Finally I note that the FA was defective because it doesn’t take into consideration the increase in the cost of electricity (as far as I can tell.) In 20 years we will not be talking about 12 cent per KWH but something like 50 cents per KWH. Thus a 6 cent difference now will be a 15+ cent difference then. Plus the only reason that 99% of the grid don’t offer different rates is that they are using old style meters which don’t capture energy use by time of day.
    This is a breakthrough technology and should be celebrated.

    • John McVicker

      Interestingly, off-grid living has happened for decades. The only difference is moving from LA to Li-Ion (smaller box, less maintenance).

  • Brian Janot

    Big surprise. This website is funded in part by the Cock,oops, Koch brothers.

  • J.P. Katigbak

    There are so much comments around here in one of IER’s articles about the so-called “Powerwall” technology intended for use in off-grid electricity service.
    Of course, capturing energy use by time of day is justified to increase in the electricity cost, especially in the US. Then, why? IER shall out in one of the future articles soon.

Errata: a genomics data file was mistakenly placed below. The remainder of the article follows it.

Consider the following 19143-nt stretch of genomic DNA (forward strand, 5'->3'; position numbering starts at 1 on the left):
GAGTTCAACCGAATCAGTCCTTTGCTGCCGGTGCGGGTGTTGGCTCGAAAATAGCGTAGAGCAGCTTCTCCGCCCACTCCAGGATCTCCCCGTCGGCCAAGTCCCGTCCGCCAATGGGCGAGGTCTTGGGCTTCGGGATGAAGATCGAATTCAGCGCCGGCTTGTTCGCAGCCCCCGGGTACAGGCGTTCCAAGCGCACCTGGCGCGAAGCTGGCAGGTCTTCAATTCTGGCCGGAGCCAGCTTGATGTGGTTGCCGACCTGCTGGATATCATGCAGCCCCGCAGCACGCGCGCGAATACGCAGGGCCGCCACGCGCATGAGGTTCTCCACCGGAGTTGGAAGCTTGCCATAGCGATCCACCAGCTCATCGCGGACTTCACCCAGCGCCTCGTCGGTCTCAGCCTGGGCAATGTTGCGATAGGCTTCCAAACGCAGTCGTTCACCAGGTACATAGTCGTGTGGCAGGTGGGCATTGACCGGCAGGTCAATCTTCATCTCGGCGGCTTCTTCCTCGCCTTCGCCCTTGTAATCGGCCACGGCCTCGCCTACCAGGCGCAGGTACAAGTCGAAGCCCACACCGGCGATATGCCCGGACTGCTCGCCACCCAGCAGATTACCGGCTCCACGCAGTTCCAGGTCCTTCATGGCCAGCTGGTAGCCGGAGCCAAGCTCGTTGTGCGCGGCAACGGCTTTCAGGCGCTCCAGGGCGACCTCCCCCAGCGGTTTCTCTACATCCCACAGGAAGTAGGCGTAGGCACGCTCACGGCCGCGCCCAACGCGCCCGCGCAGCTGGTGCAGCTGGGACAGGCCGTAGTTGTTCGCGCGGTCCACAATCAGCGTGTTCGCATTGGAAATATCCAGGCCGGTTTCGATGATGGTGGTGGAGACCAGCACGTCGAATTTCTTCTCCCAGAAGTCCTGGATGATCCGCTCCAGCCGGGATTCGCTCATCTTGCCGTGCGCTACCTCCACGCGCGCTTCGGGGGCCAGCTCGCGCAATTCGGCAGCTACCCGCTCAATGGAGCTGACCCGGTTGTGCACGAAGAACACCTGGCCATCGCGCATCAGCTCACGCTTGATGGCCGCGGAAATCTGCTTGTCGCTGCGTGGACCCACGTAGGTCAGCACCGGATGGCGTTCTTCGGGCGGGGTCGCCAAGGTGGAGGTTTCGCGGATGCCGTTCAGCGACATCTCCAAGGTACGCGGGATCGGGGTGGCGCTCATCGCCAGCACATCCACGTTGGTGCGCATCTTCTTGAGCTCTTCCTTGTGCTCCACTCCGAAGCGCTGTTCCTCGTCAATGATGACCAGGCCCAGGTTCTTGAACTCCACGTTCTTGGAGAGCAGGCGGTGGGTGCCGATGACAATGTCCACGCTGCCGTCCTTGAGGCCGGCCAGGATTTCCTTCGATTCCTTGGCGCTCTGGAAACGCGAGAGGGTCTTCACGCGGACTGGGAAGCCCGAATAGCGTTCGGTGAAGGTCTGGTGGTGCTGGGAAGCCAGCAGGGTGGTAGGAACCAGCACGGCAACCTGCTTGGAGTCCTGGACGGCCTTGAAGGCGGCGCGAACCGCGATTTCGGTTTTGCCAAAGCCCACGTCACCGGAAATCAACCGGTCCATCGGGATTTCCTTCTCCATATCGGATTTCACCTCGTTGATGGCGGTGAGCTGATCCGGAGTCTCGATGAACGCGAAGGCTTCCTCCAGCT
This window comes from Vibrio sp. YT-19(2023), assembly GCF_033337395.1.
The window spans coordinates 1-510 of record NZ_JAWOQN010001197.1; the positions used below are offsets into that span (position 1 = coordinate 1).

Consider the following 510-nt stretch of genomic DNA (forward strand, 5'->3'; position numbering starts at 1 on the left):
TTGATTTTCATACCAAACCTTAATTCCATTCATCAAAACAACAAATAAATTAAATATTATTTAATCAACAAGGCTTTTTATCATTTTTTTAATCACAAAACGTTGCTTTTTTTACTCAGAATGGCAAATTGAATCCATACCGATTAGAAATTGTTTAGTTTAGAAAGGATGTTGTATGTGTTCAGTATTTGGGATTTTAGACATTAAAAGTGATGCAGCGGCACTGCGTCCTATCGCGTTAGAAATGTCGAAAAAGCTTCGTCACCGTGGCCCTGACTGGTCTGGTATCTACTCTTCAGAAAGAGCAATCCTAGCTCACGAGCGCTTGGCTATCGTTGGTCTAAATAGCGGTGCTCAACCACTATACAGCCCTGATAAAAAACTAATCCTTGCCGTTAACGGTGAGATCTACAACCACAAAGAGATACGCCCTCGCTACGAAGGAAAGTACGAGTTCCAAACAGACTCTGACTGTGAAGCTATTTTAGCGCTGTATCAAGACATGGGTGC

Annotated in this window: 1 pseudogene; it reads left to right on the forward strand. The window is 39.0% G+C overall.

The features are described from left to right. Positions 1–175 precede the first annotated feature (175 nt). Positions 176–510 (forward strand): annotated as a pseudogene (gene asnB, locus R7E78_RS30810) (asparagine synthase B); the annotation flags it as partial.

Finally, there are claims that the cost per KWH for solar electricity has dropped by 90% since 1992. Robert N. Henry said “the same thing will happen with power walls as new battery technologies (super capacitors and nanotechnologies) are right around the corner”. Say, are such technologies really a panacea? In my opinion, it’s for SURVIVAL! Someone can tell about the “Powerwall”: It’s for SURVIVAL. Period. – J.P.K.

  • Bernd Vöhringer

    I’m from Germany and I really was not aware that our power grid had gone so bad. In the news when I hear of power outages it’s in the US

    • John McVicker